Have you ever been in the middle of designing your latest Mars mission in STK
when it strikes you that, although there are about a dozen detailed models for the Earth’s atmosphere, the red planet only gets a simple exponential model? Perhaps you then asked yourself “Where’s the love? Surely NASA or someone has a better model. Why can’t I have it in STK?” I know I have!
Well it turns out that NASA indeed has a better model called the Mars Global Reference Atmospheric Model, or MarsGRAM for short. The atmosphere of Mars is quite different than Earth. Though the atmospheric density at the surface is only about 0.5% that of Earth, differences in composition, temperature and local gravity mean the scale height is actually greater. Mars’ atmosphere is not only “fluffier,” but it can be much more sensitive to thermal, seasonal and local or regional weather (e.g. dust storms) variations. Even without dust storms, the density at high altitudes has been seen to change by a factor of 5 based on season and time of day! MarsGRAM can model these kinds of effects. It has been used operationally and continually refined since at least the Mars Odyssey mission, and is in use today for things like planning of the next Mars orbiter MAVEN.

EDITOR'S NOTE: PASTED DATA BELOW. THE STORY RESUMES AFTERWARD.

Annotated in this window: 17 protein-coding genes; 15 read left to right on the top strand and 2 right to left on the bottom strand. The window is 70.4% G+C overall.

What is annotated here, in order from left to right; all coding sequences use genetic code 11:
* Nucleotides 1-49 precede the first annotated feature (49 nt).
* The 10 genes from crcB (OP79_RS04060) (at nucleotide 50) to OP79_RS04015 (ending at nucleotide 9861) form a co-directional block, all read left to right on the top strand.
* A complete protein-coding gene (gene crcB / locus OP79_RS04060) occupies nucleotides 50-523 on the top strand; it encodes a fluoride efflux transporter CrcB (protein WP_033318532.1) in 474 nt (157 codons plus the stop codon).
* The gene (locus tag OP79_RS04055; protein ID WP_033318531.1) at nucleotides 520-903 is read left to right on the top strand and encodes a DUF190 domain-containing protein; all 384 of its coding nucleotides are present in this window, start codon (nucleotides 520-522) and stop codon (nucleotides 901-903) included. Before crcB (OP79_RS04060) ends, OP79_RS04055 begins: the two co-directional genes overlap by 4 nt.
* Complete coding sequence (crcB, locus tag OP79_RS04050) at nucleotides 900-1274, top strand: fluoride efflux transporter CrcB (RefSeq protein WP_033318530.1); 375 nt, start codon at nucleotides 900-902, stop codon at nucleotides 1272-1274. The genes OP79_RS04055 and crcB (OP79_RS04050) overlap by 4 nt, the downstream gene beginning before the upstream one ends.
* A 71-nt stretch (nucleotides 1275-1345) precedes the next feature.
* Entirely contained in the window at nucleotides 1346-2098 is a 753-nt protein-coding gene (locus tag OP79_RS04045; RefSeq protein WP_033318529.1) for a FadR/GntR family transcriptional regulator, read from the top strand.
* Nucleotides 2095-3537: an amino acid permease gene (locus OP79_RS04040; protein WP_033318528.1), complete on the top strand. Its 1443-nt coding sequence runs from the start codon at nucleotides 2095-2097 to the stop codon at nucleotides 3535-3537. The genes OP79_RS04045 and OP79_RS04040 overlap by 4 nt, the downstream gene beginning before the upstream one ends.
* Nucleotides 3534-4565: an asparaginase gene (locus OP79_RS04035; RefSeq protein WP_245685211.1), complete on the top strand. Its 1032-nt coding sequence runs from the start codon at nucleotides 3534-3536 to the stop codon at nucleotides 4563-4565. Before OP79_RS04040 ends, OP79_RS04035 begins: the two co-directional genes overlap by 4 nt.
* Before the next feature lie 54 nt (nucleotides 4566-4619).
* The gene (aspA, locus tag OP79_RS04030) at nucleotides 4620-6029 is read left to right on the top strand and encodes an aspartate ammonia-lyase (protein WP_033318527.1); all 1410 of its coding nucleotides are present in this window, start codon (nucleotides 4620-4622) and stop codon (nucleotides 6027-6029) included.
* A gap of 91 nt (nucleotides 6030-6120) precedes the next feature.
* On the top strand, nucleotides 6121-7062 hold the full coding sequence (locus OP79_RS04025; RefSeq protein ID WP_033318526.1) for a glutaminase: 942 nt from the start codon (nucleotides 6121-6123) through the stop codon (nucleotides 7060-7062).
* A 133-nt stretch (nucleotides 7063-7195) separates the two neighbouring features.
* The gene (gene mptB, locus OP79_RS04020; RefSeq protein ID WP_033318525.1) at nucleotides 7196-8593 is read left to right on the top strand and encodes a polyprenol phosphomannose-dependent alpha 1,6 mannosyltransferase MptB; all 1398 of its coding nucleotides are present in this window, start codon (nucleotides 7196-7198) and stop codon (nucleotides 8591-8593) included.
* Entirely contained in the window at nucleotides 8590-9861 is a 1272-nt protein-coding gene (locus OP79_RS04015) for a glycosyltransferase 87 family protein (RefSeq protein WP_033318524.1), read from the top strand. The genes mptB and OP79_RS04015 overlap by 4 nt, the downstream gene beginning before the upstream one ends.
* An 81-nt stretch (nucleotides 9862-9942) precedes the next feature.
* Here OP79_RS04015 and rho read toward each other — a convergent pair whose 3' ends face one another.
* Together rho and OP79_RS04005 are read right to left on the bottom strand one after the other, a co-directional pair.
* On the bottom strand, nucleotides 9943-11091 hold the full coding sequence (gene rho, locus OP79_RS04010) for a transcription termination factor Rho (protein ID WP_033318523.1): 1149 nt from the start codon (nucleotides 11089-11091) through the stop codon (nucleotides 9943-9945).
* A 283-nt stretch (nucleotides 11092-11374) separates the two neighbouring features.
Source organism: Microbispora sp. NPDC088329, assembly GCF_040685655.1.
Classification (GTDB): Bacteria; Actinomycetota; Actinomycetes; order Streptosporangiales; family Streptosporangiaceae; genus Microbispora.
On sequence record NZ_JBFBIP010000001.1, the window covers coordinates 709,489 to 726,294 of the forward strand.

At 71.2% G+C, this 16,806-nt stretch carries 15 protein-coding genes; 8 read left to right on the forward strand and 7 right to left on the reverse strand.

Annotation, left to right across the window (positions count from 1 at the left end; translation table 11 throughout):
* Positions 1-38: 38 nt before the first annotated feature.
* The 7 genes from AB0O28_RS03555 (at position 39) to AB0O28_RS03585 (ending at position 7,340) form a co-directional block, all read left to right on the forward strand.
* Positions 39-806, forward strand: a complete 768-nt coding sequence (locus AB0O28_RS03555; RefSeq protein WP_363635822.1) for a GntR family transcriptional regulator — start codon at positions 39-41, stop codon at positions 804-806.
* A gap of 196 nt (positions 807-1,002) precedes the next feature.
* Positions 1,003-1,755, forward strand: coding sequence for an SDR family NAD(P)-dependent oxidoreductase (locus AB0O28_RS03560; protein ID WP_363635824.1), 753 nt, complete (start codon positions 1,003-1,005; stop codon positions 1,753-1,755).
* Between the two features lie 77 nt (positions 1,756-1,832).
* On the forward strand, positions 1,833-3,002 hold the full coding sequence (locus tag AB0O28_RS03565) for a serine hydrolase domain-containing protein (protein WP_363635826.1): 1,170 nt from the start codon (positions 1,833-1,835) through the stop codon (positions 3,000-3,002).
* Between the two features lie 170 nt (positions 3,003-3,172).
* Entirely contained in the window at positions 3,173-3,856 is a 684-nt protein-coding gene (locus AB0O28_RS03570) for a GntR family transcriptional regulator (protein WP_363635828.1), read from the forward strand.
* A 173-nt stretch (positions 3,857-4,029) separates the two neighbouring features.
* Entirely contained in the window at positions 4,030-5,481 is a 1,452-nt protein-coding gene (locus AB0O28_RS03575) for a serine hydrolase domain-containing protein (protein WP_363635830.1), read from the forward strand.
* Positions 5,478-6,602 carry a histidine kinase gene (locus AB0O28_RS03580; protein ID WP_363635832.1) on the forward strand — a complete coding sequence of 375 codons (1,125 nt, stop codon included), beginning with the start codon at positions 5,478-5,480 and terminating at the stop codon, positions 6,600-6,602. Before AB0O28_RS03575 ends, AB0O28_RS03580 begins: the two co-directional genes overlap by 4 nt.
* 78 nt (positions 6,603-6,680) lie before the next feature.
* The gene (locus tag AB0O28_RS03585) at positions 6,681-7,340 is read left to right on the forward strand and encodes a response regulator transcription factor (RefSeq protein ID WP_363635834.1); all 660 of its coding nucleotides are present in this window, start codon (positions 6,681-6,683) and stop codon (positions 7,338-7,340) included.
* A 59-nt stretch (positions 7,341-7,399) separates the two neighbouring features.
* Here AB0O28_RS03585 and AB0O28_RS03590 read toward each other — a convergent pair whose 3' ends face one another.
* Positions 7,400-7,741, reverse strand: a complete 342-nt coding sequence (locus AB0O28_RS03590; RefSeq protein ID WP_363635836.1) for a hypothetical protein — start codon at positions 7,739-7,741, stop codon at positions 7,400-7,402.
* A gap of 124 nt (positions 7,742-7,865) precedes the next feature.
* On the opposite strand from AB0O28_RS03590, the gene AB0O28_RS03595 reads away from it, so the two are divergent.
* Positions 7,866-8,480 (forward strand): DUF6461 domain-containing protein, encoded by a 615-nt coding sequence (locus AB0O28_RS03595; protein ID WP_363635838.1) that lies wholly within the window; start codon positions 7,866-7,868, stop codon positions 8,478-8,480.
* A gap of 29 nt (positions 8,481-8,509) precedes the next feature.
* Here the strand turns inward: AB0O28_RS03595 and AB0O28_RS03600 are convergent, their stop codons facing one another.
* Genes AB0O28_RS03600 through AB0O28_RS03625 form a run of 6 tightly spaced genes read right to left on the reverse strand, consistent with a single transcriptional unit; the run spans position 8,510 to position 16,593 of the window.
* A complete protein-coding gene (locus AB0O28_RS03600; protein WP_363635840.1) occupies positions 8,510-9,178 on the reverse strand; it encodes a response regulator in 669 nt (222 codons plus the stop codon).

Until recently, this model was carefully controlled by NASA. But now it is considered public domain. In response, AGI is releasing a special integration of the MarsGRAM models for use with STK/Astrogator
. You can download it today from here
. Users are also encouraged to register with NASA
. Be sure to read the included documentation carefully to set them up and make use of the many inputs unique to MarsGRAM. Once placed in the right location, you can use them as you would any other atmospheric model as an STK/Astrogator propagator function. In addition to computing drag on a satellite, you can also report or graph atmospheric density, pressure and temperature along your satellite’s orbit.